An Appreciation: Just Dave

RIP, Dave Burke, A Legendary Hibernian

David R. Burke, the leading voice in the Lawrence Hibernian community for more than a half century, died on Wed., May 27, at Caritas Holy Family Hospital in Methuen, of cancer.

A highly decorated and respected member of the Ancient Order of Hibernians, Burke was widely known for his efforts to promote peace in the Motherland.

He leaves his wife of 41 years Patricia C. (Jurewicz) Burke and a son, Kevin P., of Lawrence.

To his best friends, Dave Burke was an absolute pain in the ass.  He was always asking for something. 

Can you pick up an Irish visitor at Logan Airport? 

Can you draft a press release on an Irish speaker? 

And Dave's all time favorite "can you send a check?"

What made Dave so special is that the favors were never, ever for him.  Dave was always working for others and he was never looking for any type of recognition for himself.  And his friends know that over the past forty years there has been no job, too large or too small, that Dave did not do himself.  He would go from being the Master of Ceremonies at a lunch where he introduced the Governor to being the guy who folded the chairs and hauled away the trash.  Dave just did it.

I first met Dave when I was a radio reporter in Lawrence.  On my way to work every morning I would stop into the police department and review the log book for newsworthy arrests.  One winter morning I did a story about an older woman I had found sleeping in a chair in the lobby of the police department.  Her name was Helen, she was in her 70's and she had been burned out of her apartment.  She had no family, nothing but the clothes on her back and she was living on the street.

Minutes after I read the story on the air there was a voice on the telephone telling me "she will have a roof over her head tonight."  Who are you? I asked.  "Dave Burke, Lawrence Housing Authority."

That same day I received a call to go to a housing complex to see how Helen was doing.  When I arrived, the Red Cross was delivering a second hand bedroom set; the Salvation Army had already provided a small kitchen table and chairs and the Ladies from the Ancient Order of Hibernians were hanging drapes and helping Helen into new clothes.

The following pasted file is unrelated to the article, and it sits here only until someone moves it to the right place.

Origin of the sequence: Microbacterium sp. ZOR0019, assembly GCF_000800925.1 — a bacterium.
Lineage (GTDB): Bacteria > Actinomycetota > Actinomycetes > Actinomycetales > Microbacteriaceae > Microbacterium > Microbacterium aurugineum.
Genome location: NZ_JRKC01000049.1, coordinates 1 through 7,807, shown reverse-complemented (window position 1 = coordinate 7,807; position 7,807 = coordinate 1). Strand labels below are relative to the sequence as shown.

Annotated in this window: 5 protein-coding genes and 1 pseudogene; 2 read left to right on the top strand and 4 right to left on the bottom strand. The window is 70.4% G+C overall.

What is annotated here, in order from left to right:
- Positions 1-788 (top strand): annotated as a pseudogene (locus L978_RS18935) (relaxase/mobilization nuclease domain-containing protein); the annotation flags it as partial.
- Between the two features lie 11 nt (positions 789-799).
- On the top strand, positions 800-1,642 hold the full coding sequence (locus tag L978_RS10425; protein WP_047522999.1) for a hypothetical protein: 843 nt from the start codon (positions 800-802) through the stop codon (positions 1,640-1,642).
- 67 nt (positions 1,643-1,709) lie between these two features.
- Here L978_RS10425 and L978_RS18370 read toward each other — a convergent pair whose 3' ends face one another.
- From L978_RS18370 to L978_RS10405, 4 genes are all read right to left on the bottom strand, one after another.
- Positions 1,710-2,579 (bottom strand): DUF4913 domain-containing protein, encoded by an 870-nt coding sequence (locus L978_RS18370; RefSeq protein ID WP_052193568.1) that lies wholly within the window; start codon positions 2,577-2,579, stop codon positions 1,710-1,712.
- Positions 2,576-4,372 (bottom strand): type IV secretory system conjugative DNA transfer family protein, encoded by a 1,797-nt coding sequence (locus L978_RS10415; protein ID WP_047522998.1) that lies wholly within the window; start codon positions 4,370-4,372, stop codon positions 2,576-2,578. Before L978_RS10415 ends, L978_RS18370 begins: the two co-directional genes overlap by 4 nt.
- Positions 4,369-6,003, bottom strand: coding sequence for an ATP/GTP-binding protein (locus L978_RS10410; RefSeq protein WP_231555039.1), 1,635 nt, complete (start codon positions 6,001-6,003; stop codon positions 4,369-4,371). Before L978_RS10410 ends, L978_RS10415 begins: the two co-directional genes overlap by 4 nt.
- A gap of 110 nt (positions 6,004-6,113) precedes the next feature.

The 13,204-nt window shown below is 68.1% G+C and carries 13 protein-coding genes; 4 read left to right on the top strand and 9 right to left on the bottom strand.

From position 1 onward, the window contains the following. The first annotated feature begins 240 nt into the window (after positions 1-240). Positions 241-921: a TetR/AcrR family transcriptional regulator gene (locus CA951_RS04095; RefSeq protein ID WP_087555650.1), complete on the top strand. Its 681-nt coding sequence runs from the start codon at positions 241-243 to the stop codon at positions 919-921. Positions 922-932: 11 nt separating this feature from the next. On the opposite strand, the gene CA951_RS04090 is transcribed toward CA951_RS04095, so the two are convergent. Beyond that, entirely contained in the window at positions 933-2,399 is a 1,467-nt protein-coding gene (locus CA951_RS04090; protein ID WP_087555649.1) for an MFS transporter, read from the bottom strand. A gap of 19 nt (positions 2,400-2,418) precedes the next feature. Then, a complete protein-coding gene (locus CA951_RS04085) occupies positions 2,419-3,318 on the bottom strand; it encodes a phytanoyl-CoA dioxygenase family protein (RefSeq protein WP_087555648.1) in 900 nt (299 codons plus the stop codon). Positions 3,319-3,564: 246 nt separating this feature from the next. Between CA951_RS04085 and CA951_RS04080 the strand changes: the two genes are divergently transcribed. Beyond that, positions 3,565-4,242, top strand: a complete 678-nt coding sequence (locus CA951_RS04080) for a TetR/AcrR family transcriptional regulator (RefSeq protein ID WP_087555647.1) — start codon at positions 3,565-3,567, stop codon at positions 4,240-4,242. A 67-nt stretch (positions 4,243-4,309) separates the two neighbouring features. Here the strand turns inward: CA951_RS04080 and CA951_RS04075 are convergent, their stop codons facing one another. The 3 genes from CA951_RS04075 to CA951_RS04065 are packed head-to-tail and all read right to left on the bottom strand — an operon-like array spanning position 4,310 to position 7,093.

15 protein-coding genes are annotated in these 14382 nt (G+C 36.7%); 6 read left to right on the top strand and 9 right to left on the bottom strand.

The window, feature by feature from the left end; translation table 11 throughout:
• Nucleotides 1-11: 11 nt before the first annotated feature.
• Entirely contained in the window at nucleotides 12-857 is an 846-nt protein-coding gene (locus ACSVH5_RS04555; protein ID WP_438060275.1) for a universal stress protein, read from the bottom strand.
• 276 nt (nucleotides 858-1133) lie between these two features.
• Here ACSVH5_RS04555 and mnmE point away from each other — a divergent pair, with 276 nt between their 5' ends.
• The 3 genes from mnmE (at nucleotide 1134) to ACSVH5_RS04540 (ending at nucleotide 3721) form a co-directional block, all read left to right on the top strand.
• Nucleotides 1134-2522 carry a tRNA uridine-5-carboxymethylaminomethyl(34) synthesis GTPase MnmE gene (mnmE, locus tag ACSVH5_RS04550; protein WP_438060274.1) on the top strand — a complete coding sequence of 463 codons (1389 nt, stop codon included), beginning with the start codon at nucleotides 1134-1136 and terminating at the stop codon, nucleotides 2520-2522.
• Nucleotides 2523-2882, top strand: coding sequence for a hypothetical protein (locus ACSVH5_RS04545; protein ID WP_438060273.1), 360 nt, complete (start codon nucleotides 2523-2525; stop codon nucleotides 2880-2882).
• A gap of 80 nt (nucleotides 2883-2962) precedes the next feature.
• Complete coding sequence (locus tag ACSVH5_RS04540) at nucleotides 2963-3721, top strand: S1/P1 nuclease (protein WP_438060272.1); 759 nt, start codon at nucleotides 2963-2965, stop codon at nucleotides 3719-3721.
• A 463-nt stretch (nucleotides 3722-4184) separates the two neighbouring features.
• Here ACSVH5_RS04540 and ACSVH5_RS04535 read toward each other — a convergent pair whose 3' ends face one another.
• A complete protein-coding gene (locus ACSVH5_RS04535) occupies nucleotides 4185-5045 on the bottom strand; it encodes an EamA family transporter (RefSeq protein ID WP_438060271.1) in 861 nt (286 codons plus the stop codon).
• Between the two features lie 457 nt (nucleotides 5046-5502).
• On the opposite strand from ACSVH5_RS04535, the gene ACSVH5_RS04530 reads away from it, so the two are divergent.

I called Dave the next day and said I wanted to do a story about how he and the community had responded to help a woman down on her luck.

"What are you [expletive] stupid?" Dave yelled at me over the phone.  Trying to hide my shock at his response, I asked him why no follow up story.  He said "do you know how many federal and state housing laws I broke to take care of that woman.  I'd go to prison."

Then why'd you do it? I asked.  The reply was simple and typical Dave:  "Because she needed the help."   He didn't worry about the forms and the paperwork; Dave just did it.

I don't know how many people Dave helped over the years but there were many.  He spent thirty-five years at the Lawrence Housing Authority, and for the past four decades he has been a leading organizer in all things Irish.  Dave's fingerprints would be on many of the brochures for the different Irish heritage and history events that have taken place in Massachusetts over the past forty years.

Dave stood up for human rights and challenged a flawed judicial system that produced numerous miscarriages of justice in the North of Ireland when it was dangerous to do so.  He educated many Irish-Americans as to what was happening in the North and he was one of the leading organizing forces that united the Irish in American into Irish-America.  No one asked him to give up his nights and weekend to do it; Dave just did it.   

Dave truly believed that through his daily efforts one man can make a difference for good in this world.  Like everything else, Dave didn't talk about it; Dave just did it.